Cook and Parkin was among the largest, most successful and long-lived cabinetmaking firms in Philadelphia of the Classical period. They are listed in partnership in Philadelphia directories for the first time in 1819 at 26 Bank Street as Chair Manufacturers and then moving in 1820 to 56 Walnut Street, where the partnership would be listed as Cabinet Makers until 1833. Cook also appeared alone as a cabinetmaker in 1819 in Paxton’s Directory at 4 Fromberger’s Court. In 1829 both partners began working outside the partnership at separate addresses, Parkin at 94 South Third Street (at Chestnut) and Cook at 7 Pear (running East-West between Dock and Third, between Walnut and Spruce). By 1833 Parkin was listed at 134 South Second Street, known as “Egyptian Hall”, in a building he leased from cabinetmaker Joseph Barry, while Cook returned to 56 Walnut upon the total dissolution of the partnership. Parkin continued until 1848 to be listed at 134 South 2nd. He continued to work up until a year before his death, moving from Egyptian Hall to Lewis below Thompson in 1848 and was joined there by his son Thomas in 1853 through 1855 when Thomas died. For four years beginning in 1856 Richard operated a steam sawmill first at 399 Broad then 683 North Broad and finally at Spring Garden where, it seems, he was joined by Richard, Jr. Richard is last listed as a cabinet maker in 1860 on Spring Garden as Richard Parkin & Son (Richard Parkin, Jr.), when he was living with Richard Jr. at 540 North 12th.
Among the most significant and best known pieces by the firm is an important sideboard in the collection of the Baltimore Museum of Art bearing the Walnut Street label and dating, presumably, to 1826-1833. Inspired by a design in Thomas Hope’s 1807 Household Furniture, it is pictured in Wendy A. Cooper’s Classical Taste in America 1800-1840 (Baltimore Museum of Art, 1993), p. 56.
Most of the surviving furniture by these cabinetmakers displays a keen sense of high fashion and demonstrates a deep knowledge of period English and French pattern book designs but it also manifests that level of creativity that enabled the very best American cabinetmakers to move beyond the pattern book to create a wholly original and successful design. These chairs are an excellent example.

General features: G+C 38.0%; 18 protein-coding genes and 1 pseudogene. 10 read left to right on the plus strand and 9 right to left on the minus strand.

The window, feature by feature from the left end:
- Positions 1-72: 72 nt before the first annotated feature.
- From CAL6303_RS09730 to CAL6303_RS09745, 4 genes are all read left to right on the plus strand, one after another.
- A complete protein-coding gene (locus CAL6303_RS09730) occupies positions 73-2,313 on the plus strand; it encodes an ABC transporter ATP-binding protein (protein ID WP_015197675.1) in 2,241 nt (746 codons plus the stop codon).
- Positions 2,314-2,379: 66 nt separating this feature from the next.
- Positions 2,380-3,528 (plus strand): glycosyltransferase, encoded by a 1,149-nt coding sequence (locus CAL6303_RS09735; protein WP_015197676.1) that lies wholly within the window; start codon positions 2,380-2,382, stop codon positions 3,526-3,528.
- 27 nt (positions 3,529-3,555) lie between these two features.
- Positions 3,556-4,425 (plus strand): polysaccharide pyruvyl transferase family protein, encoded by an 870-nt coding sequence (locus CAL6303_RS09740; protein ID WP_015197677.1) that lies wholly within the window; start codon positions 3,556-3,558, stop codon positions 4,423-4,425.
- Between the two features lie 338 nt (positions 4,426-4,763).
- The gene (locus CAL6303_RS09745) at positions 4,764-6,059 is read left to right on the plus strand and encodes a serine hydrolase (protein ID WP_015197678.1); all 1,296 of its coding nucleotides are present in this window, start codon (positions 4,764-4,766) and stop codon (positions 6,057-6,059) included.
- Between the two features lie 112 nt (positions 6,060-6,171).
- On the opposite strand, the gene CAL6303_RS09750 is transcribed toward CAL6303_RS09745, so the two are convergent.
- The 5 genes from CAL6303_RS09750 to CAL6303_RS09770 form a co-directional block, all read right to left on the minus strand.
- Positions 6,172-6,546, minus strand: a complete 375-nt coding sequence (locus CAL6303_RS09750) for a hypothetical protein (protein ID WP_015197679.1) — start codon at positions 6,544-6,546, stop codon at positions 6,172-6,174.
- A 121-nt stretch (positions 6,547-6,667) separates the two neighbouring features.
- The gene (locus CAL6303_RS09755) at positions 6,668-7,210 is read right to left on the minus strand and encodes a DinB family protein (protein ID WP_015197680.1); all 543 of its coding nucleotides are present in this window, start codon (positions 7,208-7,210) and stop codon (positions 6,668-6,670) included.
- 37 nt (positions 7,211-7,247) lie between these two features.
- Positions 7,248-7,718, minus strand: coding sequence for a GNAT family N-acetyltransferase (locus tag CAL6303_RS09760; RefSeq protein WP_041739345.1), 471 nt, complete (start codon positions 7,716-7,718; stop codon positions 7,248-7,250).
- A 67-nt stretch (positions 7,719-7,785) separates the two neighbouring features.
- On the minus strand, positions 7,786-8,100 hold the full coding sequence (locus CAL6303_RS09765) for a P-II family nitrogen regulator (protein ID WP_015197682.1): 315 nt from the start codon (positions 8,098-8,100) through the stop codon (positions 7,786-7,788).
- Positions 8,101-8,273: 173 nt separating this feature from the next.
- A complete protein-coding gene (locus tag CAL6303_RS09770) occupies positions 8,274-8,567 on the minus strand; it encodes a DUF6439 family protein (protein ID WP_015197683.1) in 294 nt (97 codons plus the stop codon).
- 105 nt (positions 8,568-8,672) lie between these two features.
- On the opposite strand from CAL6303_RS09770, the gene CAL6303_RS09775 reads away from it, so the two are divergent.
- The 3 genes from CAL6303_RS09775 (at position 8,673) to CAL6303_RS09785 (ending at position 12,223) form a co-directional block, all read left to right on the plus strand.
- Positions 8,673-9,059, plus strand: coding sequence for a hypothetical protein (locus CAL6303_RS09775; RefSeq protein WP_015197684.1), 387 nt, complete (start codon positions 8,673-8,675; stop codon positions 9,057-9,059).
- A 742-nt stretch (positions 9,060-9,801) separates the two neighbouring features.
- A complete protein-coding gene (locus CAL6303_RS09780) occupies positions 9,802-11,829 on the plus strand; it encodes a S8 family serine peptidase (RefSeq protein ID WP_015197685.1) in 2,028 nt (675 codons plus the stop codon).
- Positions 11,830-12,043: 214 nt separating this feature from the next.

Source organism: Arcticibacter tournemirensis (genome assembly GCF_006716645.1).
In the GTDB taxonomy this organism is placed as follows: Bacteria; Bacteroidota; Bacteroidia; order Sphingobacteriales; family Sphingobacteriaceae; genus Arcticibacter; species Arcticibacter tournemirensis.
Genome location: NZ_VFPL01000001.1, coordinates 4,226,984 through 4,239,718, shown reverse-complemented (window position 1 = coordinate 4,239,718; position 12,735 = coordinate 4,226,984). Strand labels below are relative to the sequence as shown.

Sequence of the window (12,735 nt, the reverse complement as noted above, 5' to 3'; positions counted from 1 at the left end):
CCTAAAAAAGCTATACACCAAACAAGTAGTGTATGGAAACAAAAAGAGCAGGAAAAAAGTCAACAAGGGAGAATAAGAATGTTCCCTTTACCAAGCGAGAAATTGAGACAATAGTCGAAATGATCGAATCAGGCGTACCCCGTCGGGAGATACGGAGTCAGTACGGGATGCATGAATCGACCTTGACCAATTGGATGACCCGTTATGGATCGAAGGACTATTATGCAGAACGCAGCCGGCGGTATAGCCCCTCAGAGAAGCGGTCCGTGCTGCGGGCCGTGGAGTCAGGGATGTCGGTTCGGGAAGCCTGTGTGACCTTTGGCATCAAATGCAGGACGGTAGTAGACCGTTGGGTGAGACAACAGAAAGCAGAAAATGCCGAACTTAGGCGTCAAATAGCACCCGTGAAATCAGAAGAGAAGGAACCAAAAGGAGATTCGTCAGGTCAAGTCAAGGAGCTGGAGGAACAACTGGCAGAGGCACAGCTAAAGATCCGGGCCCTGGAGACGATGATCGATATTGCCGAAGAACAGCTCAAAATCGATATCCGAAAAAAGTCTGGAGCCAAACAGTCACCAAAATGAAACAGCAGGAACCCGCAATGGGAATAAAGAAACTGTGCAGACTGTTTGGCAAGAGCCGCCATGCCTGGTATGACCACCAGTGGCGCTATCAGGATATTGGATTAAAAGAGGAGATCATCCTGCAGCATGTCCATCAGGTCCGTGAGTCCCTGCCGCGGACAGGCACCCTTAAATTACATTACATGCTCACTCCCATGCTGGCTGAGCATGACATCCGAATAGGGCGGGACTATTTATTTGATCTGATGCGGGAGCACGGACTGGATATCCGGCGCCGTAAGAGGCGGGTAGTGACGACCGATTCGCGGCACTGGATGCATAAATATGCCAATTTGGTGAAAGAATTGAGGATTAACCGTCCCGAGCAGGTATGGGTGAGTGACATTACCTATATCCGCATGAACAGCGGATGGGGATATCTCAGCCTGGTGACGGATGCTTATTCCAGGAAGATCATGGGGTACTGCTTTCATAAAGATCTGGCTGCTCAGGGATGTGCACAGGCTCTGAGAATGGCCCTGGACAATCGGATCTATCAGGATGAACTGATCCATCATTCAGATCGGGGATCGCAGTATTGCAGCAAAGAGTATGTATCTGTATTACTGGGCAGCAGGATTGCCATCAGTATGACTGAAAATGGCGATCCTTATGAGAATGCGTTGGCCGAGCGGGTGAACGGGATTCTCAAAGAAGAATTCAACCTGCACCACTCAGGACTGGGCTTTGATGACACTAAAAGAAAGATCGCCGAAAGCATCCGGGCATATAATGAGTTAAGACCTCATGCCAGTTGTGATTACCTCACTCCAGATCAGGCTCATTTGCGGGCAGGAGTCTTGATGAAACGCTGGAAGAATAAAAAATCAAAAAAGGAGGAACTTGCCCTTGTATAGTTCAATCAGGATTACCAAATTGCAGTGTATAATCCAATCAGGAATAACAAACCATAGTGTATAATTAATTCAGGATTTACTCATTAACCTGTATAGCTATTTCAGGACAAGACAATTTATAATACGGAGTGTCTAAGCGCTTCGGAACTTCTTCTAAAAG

The label, now separated from the chair, has a corrected address changed from 123 South Second Street to no. 134 and is also inscribed “Whitfield,” a family name in the provenance of this set. The set descended in the Reigart family of Lancaster, Pa.; the original owner probably being Emanuel Carpenter Reigart (1796-1869) and Barbara Swarr (1800-1838).
A pair of rosewood arm chairs, probably en suite with the set of six rosewood side chairs, is also known.
Parkin’s year of birth is uncertain as the 1850 and 1860 census information is inconsistent and neither date comports with that given in his death notice in the Philadelphia Public Ledger, September 18, 1861 and his City Death Certificate. He is recorded as being 60 years old in 1850, 68 years old in 1860 and 74 years old at his death in 1861. The Death Certificate date has been used to calculate his birth year.
His grave site in Div. B, Sec. 5, lot 30, grave 4, was moved in the mid-1950’s when this cemetery was closed. The location of his remains and those of many family members is unknown.
Robert DeSilver’s Philadelphia Directory
Wendy A. Cooper, Classical Taste in America 1800-1840 (Baltimore Museum of Art, 1993) p. 270
It is interesting to note that Parkin was working in close proximity to two of Philadelphia’s most famous cabinetmakers; Anthony Quervelle at 126 South Second Street (1825-1848), and Michel Bouvier at 91 South Second Street (1825-1844) and James MacDonald’s Cabinet, Chair and Sofa Warehouse was across the street at 135 S. 2nd.
Because a Richard is also listed from 1853 and ’54 at other addresses it is logical to assume these must be the first listings of Richard, Jr., Richard’s third son and the youngest of his six children.